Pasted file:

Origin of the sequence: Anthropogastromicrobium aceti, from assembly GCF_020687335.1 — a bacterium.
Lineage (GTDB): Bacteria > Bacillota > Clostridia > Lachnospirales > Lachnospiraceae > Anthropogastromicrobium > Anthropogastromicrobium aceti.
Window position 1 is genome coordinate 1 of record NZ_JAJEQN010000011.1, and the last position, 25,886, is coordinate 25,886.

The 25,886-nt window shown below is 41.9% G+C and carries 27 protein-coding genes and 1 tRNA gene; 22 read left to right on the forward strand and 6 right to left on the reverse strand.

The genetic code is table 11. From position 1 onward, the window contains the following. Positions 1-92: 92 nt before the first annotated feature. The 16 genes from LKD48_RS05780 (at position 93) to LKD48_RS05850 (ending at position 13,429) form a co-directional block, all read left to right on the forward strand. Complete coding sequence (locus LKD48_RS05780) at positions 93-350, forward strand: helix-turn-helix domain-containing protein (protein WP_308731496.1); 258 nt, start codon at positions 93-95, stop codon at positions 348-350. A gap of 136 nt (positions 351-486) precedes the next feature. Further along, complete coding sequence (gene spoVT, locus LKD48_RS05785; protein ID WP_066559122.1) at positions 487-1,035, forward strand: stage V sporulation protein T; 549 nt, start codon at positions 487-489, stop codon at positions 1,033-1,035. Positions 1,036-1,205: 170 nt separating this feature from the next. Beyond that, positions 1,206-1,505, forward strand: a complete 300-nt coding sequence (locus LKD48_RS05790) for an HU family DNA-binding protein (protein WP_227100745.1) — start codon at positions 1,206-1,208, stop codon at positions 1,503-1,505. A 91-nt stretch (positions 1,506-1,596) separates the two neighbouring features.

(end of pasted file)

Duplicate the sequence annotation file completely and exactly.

Origin of the sequence: Anthropogastromicrobium aceti, from assembly GCF_020687335.1 — a bacterium.
Lineage (GTDB): Bacteria > Bacillota > Clostridia > Lachnospirales > Lachnospiraceae > Anthropogastromicrobium > Anthropogastromicrobium aceti.
Window position 1 is genome coordinate 1 of record NZ_JAJEQN010000011.1, and the last position, 25,886, is coordinate 25,886.

The 25,886-nt window shown below is 41.9% G+C and carries 27 protein-coding genes and 1 tRNA gene; 22 read left to right on the forward strand and 6 right to left on the reverse strand.

The genetic code is table 11. From position 1 onward, the window contains the following. Positions 1-92: 92 nt before the first annotated feature. The 16 genes from LKD48_RS05780 (at position 93) to LKD48_RS05850 (ending at position 13,429) form a co-directional block, all read left to right on the forward strand. Complete coding sequence (locus LKD48_RS05780) at positions 93-350, forward strand: helix-turn-helix domain-containing protein (protein WP_308731496.1); 258 nt, start codon at positions 93-95, stop codon at positions 348-350. A gap of 136 nt (positions 351-486) precedes the next feature. Further along, complete coding sequence (gene spoVT, locus LKD48_RS05785; protein ID WP_066559122.1) at positions 487-1,035, forward strand: stage V sporulation protein T; 549 nt, start codon at positions 487-489, stop codon at positions 1,033-1,035. Positions 1,036-1,205: 170 nt separating this feature from the next. Beyond that, positions 1,206-1,505, forward strand: a complete 300-nt coding sequence (locus LKD48_RS05790) for an HU family DNA-binding protein (protein WP_227100745.1) — start codon at positions 1,206-1,208, stop codon at positions 1,503-1,505. A 91-nt stretch (positions 1,506-1,596) separates the two neighbouring features.